RELATED PARTY TRANSACTIONS
9 Months Ended
Sep. 30, 2017
RELATED PARTY TRANSACTIONS [Abstract]  
RELATED PARTY TRANSACTIONS

NOTE 7 – RELATED PARTY TRANSACTIONS


At September 30, 2017 and December 31, 2016, the Company had accounts payable of $-0- and $1,420 to its Chief Executive Office for reimbursement of various operating expenses paid by him in the course of business.

 

During the period an Officer of the Company and Director of the Company assumed a total of $54,513 in accrued liabilities owed by the Company. The Company recorded the amount assumed as a due to related party on the balance sheet in the amount of $54,513 as of September 30, 2017. The amounts due to both the Officer and Director accrue interest at 8%, have a conversion feature for restricted common shares at $0.07 per share and must be repaid by December 31, 2018. 

SUBSEQUENT EVENTS
9 Months Ended
Sep. 30, 2017
SUBSEQUENT EVENTS [Abstract]  
SUBSEQUENT EVENTS

NOTE 8 - SUBSEQUENT EVENTS


On November 1, 2017 the Company received a short-term loan in the amount of $20,000 from an officer of the Company.  The Company intends to repay the loan when funds are available.  No terms have been established for this loan at the date of this filing.  


On November 9, 2017 the Company authorized the conversion of promissory notes totaling $160,000 and accrued interest in the amount of $40,000 through the issuance of 4,000,000 shares of its restricted common stock.  The conversion rate was $0.05 per share, pursuant to the terms of the convertible note agreements. The stock has not been issued as of the date of this filing.  

SUMMARY OF SIGNIFICANT ACCOUNTING POLICIES (Policies)
9 Months Ended
Sep. 30, 2017
SUMMARY OF SIGNIFICANT ACCOUNTING POLICIES [Abstract]  
Condensed Consolidated Interim Financial Statements

Condensed Consolidated Interim Financial Statements – The accompanying unaudited condensed consolidated financial statements include the accounts of Flexpoint Sensor Systems, Inc. and its subsidiaries (the “Company”). These financial statements are condensed and, therefore, do not include all disclosures normally required by accounting principles generally accepted in the United States of America. Therefore, these statements should be read in conjunction with the most recent annual consolidated financial statements of Flexpoint Sensor Systems, Inc. and subsidiaries for the year ended December 31, 2016 included in the Company’s Form 10-K filed with the Securities and Exchange Commission on April 18, 2017. In particular, the Company’s significant accounting principles were presented as Note 1 to the Consolidated Financial Statements in that report. In the opinion of management, all adjustments necessary for a fair presentation have been included in the accompanying condensed consolidated financial statements and consist of only normal recurring adjustments. The results of operations presented in the accompanying condensed consolidated financial statements are not necessarily indicative of the results that may be expected for the full year ending December 31, 2017.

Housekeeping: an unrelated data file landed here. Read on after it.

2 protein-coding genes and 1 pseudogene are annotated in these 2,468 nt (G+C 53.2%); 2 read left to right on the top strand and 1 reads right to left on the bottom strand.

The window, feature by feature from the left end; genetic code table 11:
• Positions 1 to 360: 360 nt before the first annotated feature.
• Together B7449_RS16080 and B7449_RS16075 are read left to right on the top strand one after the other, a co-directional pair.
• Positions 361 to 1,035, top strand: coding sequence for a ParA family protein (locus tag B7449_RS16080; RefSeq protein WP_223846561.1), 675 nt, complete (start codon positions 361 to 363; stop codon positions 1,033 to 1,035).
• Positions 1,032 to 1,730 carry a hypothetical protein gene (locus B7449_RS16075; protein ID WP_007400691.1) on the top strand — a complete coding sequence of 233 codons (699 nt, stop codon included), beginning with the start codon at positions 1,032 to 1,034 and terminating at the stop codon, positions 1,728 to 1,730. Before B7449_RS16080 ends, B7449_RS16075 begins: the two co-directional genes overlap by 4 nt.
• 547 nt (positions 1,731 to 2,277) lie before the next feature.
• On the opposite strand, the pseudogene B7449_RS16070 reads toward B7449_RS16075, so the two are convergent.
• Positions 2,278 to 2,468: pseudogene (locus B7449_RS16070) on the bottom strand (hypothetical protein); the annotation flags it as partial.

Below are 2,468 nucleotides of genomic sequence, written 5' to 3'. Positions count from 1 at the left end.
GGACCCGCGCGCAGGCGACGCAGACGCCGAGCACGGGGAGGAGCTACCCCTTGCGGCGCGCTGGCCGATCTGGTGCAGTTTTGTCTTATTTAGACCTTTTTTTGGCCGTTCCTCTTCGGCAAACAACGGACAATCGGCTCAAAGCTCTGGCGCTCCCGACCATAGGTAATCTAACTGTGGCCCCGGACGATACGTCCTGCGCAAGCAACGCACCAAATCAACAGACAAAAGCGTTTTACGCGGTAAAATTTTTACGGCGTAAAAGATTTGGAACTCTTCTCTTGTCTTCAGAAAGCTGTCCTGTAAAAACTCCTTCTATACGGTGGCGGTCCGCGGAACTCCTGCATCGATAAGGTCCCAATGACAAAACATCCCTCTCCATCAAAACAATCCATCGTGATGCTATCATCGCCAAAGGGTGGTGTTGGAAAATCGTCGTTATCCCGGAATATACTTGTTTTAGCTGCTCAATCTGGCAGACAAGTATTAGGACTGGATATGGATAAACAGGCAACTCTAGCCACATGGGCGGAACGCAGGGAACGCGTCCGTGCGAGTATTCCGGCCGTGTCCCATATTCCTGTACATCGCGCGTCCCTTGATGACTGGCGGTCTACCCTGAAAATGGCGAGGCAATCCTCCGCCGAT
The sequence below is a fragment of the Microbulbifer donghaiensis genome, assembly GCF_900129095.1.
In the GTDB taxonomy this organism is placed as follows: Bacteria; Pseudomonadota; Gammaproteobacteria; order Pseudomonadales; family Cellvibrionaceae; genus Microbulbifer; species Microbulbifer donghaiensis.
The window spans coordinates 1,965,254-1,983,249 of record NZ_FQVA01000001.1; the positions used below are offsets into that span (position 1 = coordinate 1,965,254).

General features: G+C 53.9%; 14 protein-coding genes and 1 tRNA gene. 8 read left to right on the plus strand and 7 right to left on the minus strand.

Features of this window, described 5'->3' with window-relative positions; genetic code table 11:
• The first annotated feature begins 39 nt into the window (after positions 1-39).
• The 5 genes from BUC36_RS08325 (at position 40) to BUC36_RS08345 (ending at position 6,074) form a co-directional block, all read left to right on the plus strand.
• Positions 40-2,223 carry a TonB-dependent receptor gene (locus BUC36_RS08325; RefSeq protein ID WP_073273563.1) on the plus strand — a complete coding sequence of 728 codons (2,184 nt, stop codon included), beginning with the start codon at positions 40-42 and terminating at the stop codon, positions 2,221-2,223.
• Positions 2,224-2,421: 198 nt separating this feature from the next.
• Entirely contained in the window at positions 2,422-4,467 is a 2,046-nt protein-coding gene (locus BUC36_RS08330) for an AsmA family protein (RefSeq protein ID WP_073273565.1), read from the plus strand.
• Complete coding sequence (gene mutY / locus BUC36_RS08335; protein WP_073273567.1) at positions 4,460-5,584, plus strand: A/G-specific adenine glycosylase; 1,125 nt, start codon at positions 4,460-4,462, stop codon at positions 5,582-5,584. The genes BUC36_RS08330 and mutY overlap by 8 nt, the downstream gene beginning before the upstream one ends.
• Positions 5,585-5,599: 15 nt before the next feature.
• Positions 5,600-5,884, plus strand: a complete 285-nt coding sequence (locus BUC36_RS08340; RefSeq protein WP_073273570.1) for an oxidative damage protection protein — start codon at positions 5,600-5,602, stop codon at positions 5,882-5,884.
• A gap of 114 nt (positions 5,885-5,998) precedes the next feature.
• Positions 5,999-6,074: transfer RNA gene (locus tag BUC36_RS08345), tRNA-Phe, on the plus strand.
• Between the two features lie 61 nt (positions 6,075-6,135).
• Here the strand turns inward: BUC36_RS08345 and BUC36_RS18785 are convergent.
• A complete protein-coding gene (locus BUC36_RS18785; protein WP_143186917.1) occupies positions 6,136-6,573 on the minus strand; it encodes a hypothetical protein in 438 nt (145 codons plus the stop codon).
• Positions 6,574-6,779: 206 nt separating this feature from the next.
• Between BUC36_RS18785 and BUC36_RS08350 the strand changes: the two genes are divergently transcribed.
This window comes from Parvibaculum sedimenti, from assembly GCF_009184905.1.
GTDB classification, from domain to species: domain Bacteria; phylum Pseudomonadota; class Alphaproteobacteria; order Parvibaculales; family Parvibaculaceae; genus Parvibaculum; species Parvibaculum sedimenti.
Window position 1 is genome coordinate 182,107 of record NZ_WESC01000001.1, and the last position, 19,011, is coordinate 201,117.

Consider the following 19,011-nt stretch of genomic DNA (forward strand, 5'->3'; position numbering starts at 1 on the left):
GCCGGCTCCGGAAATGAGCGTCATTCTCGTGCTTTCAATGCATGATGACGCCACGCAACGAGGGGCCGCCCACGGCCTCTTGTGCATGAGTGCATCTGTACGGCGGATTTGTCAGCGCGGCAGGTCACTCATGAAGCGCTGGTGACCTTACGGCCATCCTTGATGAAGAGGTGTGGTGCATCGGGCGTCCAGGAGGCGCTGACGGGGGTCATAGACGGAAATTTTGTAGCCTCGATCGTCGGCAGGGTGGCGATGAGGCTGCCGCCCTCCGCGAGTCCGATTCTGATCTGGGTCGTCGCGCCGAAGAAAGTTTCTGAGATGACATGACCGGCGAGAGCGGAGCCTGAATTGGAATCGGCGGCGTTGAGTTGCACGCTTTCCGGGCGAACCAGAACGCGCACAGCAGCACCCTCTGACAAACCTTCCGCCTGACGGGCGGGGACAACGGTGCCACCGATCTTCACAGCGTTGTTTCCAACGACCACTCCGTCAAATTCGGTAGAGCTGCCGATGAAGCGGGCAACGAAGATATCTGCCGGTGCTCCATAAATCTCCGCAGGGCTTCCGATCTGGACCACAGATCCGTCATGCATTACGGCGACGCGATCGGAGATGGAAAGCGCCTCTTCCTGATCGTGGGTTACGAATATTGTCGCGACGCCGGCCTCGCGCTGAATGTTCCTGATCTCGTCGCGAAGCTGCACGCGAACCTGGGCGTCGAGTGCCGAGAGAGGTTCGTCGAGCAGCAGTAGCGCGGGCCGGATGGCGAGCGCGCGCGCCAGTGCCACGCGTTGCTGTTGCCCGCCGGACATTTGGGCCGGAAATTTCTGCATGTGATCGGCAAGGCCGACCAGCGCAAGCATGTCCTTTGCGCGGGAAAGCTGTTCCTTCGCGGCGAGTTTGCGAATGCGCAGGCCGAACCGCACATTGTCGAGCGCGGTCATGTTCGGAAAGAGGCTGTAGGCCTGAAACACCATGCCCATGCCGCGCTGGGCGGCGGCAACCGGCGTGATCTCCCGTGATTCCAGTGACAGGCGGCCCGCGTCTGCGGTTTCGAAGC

Nature of Operations

Nature of Operations – Flexpoint Sensor Systems, Inc. (the Company) is located in Draper, Utah. The Company’s activities to date have included acquiring equipment and enhancing technology, obtaining financing, limited production and seeking long-term manufacturing contracts. The Company’s operations are in designing, engineering, manufacturing and selling sensor technology and equipment using flexible potentiometer technology. Through September 30, 2017 the Company continued to manufacture products and sensors to fill customer orders and provide engineering and design work.

Use of Estimates

Use of Estimates – The preparation of financial statements in conformity with generally accepted accounting principles requires management to make estimates and assumptions that affect the reported amounts of assets and liabilities at the date of the consolidated financial statements and the reported amounts of revenue and expenses during the reporting periods.  Actual results could differ from those estimates.

Cash and Cash Equivalents.

Cash and Cash Equivalents – Cash and cash equivalents are considered to be cash and highly liquid securities with original maturities of three months or less.

Fair Value Measurements

Fair Value MeasurementsThe fair value of a financial instrument is the amount that could be received upon the sale of an asset or paid to transfer a liability in an orderly transaction between market participants at the measurement date. Financial assets are marked to bid prices and financial liabilities are marked to offer prices. The fair value should be calculated based on assumptions that market participants would use in pricing the asset or liability, not on assumptions specific to the entity. In addition, the fair value of liabilities should include consideration of non-performance risk, including the party’s own credit risk.

 

Fair value measurements do not include transaction costs. A fair value hierarchy is used to prioritize the quality and reliability of the information used to determine fair values. Categorization within the fair value hierarchy is based on the lowest level of input that is significant to the fair value measurement. The fair value hierarchy is defined into the following three categories:

 

Level 1: Quoted market prices in active markets for identical assets or liabilities.